The term “intellectual” in itself is a bizarre term, with no real non tendentious meaning, so I roll my eyes when someone says “conservatives are anti-intellectual.” 

    • #4
    • November 14, 2012 at 7:26 am
  5. Profile photo of Trace Inactive

    I saw no evidence of anti-intellectualism at the convention or in the campaign. Romney and Ryan both came across as quite intellectual. This is a fair criticism of the way the Republican party operated under George Bush but this criticism seems completely archaic. If there was a “dumbed down” campaign it was the one condicted by the Democrats where every point was distilled down into an idiotic meme. 

    Nor has conservative media perpetuated this anti-intellectual view. Deniers of climate change are necessarily armed with more facts and data than their foes who more resemble religious zealots. Even Rush Limbaugh in his criticism of Sandra Fluke, though rude and crude, was expressing a nuanced and well-founded objection to her expressed views.

    This election had nothing to do with anti-intellectualism. Neither this criticism by Jindal nor your endorsement of it makes any sense to me.

    Rather I see Jindal pandering to the media keen to endorse this view in an effort to seem “reasonable” and “moderate.”

    • #5
    • November 14, 2012 at 7:26 am
  6. Profile photo of Trace Inactive

    I don’t think the secessionists are serious. Rather they are using the President’s own propaganda device against him as a type of protest.

    • #6
    • November 14, 2012 at 7:31 am
  7. Profile photo of DrewInWisconsin Member

    Democrats love to shoot down conservatives with accusations of “anti-intellectualism.” Why are we helping them? Do we seriously think that anti-intellectualism is some sort of conservative-only problem? Have you ever tried to reason with a leftist? From my point of view, the left is thoroughly anti-reason, anti-logic, and anti-intellectual, but as with most of their failings, they’ve managed to project them onto their ideological enemies. We do ourselves no favors if we pretend they’re right.

    I’ve always felt that the accusations of “anti-intellectualism” were simply a less hostile way for the left to say “You guys are a bunch of ignorant rednecks.” Granted, I’ve never known a leftist who cared whether he was being hostile.

    But let’s knock it off with the circular firing squad.

    • #7
    • November 14, 2012 at 7:32 am
  8. Profile photo of Mollie Hemingway Contributor
    Pejman Yousefzadeh: In a similar vein, Bret Stephens calls upon Republicans to “get a grip.” He offers specifics on how a grip can be gotten, and you would do well to read his whole editorial.

    I thought that intellectual slouch Ross Douthat had a good response to Stephens’ column:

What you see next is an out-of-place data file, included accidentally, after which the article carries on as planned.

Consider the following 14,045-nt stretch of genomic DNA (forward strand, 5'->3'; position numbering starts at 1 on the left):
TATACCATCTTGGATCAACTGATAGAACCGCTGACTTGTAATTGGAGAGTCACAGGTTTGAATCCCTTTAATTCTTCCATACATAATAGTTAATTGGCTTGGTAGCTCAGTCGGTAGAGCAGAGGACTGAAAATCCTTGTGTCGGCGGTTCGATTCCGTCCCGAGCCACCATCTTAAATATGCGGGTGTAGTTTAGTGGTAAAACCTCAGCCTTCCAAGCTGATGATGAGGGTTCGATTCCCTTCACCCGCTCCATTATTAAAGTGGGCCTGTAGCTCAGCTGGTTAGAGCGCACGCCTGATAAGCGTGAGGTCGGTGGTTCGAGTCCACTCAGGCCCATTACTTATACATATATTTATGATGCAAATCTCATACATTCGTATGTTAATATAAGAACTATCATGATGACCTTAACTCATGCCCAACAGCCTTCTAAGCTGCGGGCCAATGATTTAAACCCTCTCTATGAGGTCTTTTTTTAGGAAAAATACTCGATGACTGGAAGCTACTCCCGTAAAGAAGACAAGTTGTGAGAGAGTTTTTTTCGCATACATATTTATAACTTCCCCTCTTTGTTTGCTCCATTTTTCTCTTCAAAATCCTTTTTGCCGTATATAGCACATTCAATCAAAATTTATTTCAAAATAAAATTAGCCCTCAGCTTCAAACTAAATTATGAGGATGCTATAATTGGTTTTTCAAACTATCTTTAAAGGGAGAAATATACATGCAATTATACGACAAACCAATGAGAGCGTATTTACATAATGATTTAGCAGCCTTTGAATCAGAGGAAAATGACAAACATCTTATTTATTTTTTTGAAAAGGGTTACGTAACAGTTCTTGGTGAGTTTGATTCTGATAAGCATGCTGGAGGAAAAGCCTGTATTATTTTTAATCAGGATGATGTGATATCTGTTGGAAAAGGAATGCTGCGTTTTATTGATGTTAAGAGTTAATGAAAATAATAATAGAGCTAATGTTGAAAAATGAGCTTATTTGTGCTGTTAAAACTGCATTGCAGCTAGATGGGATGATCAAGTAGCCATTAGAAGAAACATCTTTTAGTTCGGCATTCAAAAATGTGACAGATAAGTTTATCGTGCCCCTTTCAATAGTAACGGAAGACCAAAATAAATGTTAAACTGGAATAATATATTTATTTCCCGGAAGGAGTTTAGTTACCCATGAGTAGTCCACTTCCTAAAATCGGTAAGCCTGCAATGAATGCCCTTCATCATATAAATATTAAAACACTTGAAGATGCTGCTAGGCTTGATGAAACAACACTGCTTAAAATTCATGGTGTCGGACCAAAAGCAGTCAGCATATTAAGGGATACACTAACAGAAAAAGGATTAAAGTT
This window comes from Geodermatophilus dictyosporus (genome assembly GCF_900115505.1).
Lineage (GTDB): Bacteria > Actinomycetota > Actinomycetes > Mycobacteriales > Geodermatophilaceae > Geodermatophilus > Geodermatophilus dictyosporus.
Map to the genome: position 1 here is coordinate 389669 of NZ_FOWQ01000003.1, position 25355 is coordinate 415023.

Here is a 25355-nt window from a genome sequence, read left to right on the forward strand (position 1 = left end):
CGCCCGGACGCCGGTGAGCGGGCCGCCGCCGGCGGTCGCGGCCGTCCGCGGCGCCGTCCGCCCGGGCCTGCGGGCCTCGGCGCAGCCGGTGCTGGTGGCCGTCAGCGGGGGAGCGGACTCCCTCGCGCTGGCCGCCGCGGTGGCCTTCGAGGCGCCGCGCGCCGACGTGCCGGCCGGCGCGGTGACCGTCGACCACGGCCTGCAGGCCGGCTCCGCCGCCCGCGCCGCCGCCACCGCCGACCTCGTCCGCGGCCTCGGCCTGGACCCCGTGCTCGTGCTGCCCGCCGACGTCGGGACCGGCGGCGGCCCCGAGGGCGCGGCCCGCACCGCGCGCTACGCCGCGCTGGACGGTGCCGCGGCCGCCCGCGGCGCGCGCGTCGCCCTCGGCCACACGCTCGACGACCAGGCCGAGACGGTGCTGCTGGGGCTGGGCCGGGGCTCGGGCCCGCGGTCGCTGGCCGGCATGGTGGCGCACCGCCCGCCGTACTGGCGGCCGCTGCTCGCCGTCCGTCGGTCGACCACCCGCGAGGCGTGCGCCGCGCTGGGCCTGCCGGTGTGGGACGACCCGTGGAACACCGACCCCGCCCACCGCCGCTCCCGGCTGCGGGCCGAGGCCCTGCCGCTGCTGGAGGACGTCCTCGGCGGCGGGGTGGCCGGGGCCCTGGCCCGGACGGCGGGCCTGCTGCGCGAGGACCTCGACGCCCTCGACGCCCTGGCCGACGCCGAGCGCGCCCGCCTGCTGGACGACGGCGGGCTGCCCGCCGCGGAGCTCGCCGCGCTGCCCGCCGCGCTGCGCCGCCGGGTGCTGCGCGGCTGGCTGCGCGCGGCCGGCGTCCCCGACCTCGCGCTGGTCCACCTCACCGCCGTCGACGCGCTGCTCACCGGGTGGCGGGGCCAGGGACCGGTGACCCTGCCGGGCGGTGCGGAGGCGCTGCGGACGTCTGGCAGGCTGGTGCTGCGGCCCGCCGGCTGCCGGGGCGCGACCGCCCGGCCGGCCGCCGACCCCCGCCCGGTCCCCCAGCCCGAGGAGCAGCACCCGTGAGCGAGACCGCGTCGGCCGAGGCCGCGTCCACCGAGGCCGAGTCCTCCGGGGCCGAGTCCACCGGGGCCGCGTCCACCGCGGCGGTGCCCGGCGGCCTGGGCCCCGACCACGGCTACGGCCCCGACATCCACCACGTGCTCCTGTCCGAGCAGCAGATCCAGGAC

Bret Stephens’s interesting plan for the GOP: 1) Jettison cultural conservatives, 2) wait for an economic collapse: http://on.wsj.com/XzxIwB

    The word for such a prescription might be many things. It’s not “intellectual.”

    • #8
    • November 14, 2012 at 7:34 am
  9. Profile photo of KC Mulville Member

    We’ve been hearing a lot of helpful advice these days. Thank you.

    Some of the advice isn’t very good. Bret Stephens lectures us to stop the “abortion extremism,” because a couple of candidates said something that many consider loony. But that’s a cheat, and it’s sloppy thinking – by Stephens. It’s sloppy because it broadly projects “extremism” on a lot of people, based on those comments.

    For instance, if some candidate came out and said that we should obliterate Iran with nuclear weapons right now, does that mean the rest of us who advocate for a strong defense are psychotic extremists? That’s just sloppy. It’s prejudice instead of inference.

    Joe Biden and Nancy Pelosi say more stupid things in a half hour than the entire Republican Party says in a year. The Left and the media, however, gleefully leap on any stupid statements on the Right and broad-brush the entire GOP with them. Now I agree we shouldn’t make stupid statements in the first place, but we don’t need fellow conservatives joining the Left in portraying us as the Stupid Party.

    Why does everyone suddenly want to be Joe Scarborough?

    • #9
    • November 14, 2012 at 7:35 am
  10. Profile photo of DrewInWisconsin Member
    Trace: I saw no evidence of anti-intellectualism at the convention or in the campaign. Romney and Ryan both came across as quite intellectual. This is a fair criticism of the way the Republican party operated under George Bush but this criticism seems completely archaic. If there was a “dumbed down” campaign it was the one condicted by the Democrats where every point was distilled down into an idiotic meme.